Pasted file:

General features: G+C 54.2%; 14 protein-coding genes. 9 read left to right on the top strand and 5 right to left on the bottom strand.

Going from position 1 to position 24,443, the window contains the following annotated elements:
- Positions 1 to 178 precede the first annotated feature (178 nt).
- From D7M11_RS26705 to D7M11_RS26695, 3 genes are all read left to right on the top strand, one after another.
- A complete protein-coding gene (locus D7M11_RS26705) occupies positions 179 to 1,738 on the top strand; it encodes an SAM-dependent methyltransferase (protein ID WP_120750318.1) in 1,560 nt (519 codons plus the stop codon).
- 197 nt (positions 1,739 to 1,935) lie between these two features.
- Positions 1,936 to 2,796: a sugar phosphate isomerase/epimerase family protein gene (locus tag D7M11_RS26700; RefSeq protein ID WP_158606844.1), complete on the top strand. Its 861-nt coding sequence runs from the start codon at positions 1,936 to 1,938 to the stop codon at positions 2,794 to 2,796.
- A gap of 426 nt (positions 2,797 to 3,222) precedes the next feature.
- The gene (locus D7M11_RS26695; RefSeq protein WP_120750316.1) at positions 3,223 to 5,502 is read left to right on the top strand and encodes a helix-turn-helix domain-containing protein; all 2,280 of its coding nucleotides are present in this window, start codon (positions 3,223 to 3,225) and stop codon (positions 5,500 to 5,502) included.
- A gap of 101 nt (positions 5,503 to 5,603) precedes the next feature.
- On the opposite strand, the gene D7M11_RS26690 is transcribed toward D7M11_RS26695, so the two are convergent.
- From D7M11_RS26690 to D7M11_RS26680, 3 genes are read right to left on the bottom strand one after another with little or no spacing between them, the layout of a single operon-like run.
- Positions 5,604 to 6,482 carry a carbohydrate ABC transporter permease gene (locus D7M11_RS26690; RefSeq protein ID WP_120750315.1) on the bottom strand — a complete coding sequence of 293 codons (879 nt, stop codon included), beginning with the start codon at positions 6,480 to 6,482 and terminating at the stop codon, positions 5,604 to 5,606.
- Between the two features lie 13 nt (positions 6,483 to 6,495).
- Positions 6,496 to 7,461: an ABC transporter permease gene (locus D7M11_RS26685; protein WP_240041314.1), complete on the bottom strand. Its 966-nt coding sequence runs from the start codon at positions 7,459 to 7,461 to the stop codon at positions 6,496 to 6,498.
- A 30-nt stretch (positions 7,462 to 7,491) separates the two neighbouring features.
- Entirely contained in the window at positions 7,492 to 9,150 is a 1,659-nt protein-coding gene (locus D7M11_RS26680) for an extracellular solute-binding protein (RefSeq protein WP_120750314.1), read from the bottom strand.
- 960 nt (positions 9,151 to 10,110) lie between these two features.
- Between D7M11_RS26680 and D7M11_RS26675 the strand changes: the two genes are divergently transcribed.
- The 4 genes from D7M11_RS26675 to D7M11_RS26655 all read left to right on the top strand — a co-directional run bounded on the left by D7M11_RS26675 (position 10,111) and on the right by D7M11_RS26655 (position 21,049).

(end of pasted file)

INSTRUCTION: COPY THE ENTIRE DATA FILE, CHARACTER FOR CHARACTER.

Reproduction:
General features: G+C 54.2%; 14 protein-coding genes. 9 read left to right on the top strand and 5 right to left on the bottom strand.

Going from position 1 to position 24,443, the window contains the following annotated elements:
- Positions 1 to 178 precede the first annotated feature (178 nt).
- From D7M11_RS26705 to D7M11_RS26695, 3 genes are all read left to right on the top strand, one after another.
- A complete protein-coding gene (locus D7M11_RS26705) occupies positions 179 to 1,738 on the top strand; it encodes an SAM-dependent methyltransferase (protein ID WP_120750318.1) in 1,560 nt (519 codons plus the stop codon).
- 197 nt (positions 1,739 to 1,935) lie between these two features.
- Positions 1,936 to 2,796: a sugar phosphate isomerase/epimerase family protein gene (locus tag D7M11_RS26700; RefSeq protein ID WP_158606844.1), complete on the top strand. Its 861-nt coding sequence runs from the start codon at positions 1,936 to 1,938 to the stop codon at positions 2,794 to 2,796.
- A gap of 426 nt (positions 2,797 to 3,222) precedes the next feature.
- The gene (locus D7M11_RS26695; RefSeq protein WP_120750316.1) at positions 3,223 to 5,502 is read left to right on the top strand and encodes a helix-turn-helix domain-containing protein; all 2,280 of its coding nucleotides are present in this window, start codon (positions 3,223 to 3,225) and stop codon (positions 5,500 to 5,502) included.
- A gap of 101 nt (positions 5,503 to 5,603) precedes the next feature.
- On the opposite strand, the gene D7M11_RS26690 is transcribed toward D7M11_RS26695, so the two are convergent.
- From D7M11_RS26690 to D7M11_RS26680, 3 genes are read right to left on the bottom strand one after another with little or no spacing between them, the layout of a single operon-like run.
- Positions 5,604 to 6,482 carry a carbohydrate ABC transporter permease gene (locus D7M11_RS26690; RefSeq protein ID WP_120750315.1) on the bottom strand — a complete coding sequence of 293 codons (879 nt, stop codon included), beginning with the start codon at positions 6,480 to 6,482 and terminating at the stop codon, positions 5,604 to 5,606.
- Between the two features lie 13 nt (positions 6,483 to 6,495).
- Positions 6,496 to 7,461: an ABC transporter permease gene (locus D7M11_RS26685; protein WP_240041314.1), complete on the bottom strand. Its 966-nt coding sequence runs from the start codon at positions 7,459 to 7,461 to the stop codon at positions 6,496 to 6,498.
- A 30-nt stretch (positions 7,462 to 7,491) separates the two neighbouring features.
- Entirely contained in the window at positions 7,492 to 9,150 is a 1,659-nt protein-coding gene (locus D7M11_RS26680) for an extracellular solute-binding protein (RefSeq protein WP_120750314.1), read from the bottom strand.
- 960 nt (positions 9,151 to 10,110) lie between these two features.
- Between D7M11_RS26680 and D7M11_RS26675 the strand changes: the two genes are divergently transcribed.
- The 4 genes from D7M11_RS26675 to D7M11_RS26655 all read left to right on the top strand — a co-directional run bounded on the left by D7M11_RS26675 (position 10,111) and on the right by D7M11_RS26655 (position 21,049).